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Can I Claim My Adult Child as a Dependent If He Lives with Me? And More Tax Q&A – Ask the Tax Pro 3/7/13

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The experts from Corporate Tax Network answer tax questions for free on the LegalZoom Facebook Page on Thursdays. Did you miss the last Ask the Tax Pro? Don’t worry. We’ve got it all right here.

Sheryl: My son is 20yrs old and earned 13,000.00. Can I claim him on my income tax. He lived at home for the whole year. I paid for more than half of all of his living expenses.

Corporate Tax Network: Hi Sheryl, Here are the rules for claiming dependents. Based on these rules, your son may qualify as a “child” if he is a full time student for at least 5 months of the year. There are five test that will qualify a child as a dependent:
1. Relationship: must be your child
2. Residence: must have the same residence for more than half the year
3. Age: must be under age 19 or under 24 and a full time student for at least 5 months.
4. Support: Must not have provided more than half of their own support during the year
5. Joint Support: The child cannot file a joint return for the year

There 4 test that will qualify a relative as a dependent:
1. Gross income: Dependent earns less than $ 3,800
2. Total Support: You provided more than half of the total support for the year
3. Member of Household or Relationship: The person must live with you all year as a member of the household or be your relative

Based on the information provided it seems your son fails both of the Age and gross income test, he will have to file his own tax return.

Gee: Why do retired senior citizens have to pay tax when removing money from annuities ?

Corporate Tax Network: Hi Gee, Earnings on an annuity are not currently taxed, like an IRA. When money is withdrawn, the earnings only are subject to income tax. You contributions are returned tax free. When you withdraw funds, earnings are considered to be coming out first, then your contributions.

Adolfo: To Tax Pros: How do I treat a duplex apartment units, where I the owner lived in one and the other unit was occupied but no rent collected? Can I still use schedule E to report my expenses?

Corporate Tax Network: HI Adolfo, If you rent part of your main home you must divide certain expenses between the part of the property used for rental purposes and the part of the property used for personal purposes, as though you actually had two separate pieces of property. You can deduct the expenses related to the part of the property used for rental purposes, such as home mortgage interest, qualified mortgage insurance premiums, and real estate taxes, as rental expenses on Schedule E (Form 1040). You can also deduct as rental expenses a portion of other expenses that normally are nondeductible personal expenses, such as expenses for electricity, or painting the outside of the house. You will be allowed to deduct the above expenses even though no rent was collected during the calendar year but you must have proof that the property was available to be rented out and you were actively looking for a tenant.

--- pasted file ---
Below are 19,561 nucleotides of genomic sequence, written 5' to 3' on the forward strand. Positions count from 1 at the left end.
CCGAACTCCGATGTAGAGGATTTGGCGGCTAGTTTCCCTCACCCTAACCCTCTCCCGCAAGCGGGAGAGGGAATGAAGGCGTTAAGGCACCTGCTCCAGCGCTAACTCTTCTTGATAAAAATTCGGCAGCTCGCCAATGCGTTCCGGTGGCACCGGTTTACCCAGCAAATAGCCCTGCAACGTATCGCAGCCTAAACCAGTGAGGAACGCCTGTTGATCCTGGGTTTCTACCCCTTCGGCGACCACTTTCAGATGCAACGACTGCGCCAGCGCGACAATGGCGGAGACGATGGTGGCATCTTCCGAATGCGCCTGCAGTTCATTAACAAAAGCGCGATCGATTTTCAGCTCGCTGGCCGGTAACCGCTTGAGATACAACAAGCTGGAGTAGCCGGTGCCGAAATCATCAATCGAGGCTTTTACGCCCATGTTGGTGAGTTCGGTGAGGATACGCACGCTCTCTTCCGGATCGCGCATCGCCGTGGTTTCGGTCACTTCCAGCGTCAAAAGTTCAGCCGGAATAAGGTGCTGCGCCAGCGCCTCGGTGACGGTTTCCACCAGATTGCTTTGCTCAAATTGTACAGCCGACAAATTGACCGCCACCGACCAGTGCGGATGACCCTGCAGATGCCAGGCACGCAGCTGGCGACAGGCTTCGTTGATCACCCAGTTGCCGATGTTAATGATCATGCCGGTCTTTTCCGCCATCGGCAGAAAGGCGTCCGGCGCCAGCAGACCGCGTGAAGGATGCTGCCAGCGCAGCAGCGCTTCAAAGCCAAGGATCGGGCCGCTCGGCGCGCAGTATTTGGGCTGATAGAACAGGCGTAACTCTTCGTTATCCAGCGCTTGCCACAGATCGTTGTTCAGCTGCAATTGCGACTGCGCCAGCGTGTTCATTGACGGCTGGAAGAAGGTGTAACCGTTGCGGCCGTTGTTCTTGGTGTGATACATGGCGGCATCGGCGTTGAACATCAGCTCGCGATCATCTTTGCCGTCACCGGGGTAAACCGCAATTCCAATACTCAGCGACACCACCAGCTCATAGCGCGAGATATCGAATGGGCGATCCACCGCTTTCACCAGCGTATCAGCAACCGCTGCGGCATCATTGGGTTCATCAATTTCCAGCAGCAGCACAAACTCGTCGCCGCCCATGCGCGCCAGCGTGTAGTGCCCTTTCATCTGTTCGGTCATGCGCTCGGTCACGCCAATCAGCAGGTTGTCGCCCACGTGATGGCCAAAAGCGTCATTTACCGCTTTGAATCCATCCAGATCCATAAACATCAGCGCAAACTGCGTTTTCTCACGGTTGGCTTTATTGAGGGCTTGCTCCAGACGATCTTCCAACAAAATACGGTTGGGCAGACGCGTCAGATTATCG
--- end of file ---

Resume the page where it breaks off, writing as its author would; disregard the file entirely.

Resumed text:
Brigitte: Business taxes: what is a major no no that business do when filing taxes.

Corporate Tax Network: Hi Brigitte,
Most common no-no’s is reporting personal expenses on the business tax return, reporting expenses such as mileage and meals and entertainment without substantiating evidence, and claiming “ estimates” rather than actual figures.

Said: What are the basic considerations when wanting to enter international market currencies? Where does one even start?

Corporate Tax Network: Said, Conduct fundamental research on the currencies you are interested in trading. It’s difficult to trade in more than just a few currencies so limit your research to the ones you are interested in. Some of the factors you will be researching are interest rates, inflation and unemployment, among others. Then you would look for a brokerage firm that can handle your trades. You will look for the type and amount of research available to you. In addition, you may be able to practice virtual trades to see how you do before investing actual funds. You will need to closely follow your positions since you will likely be using leverage, which magnifies the gain or loss in your position.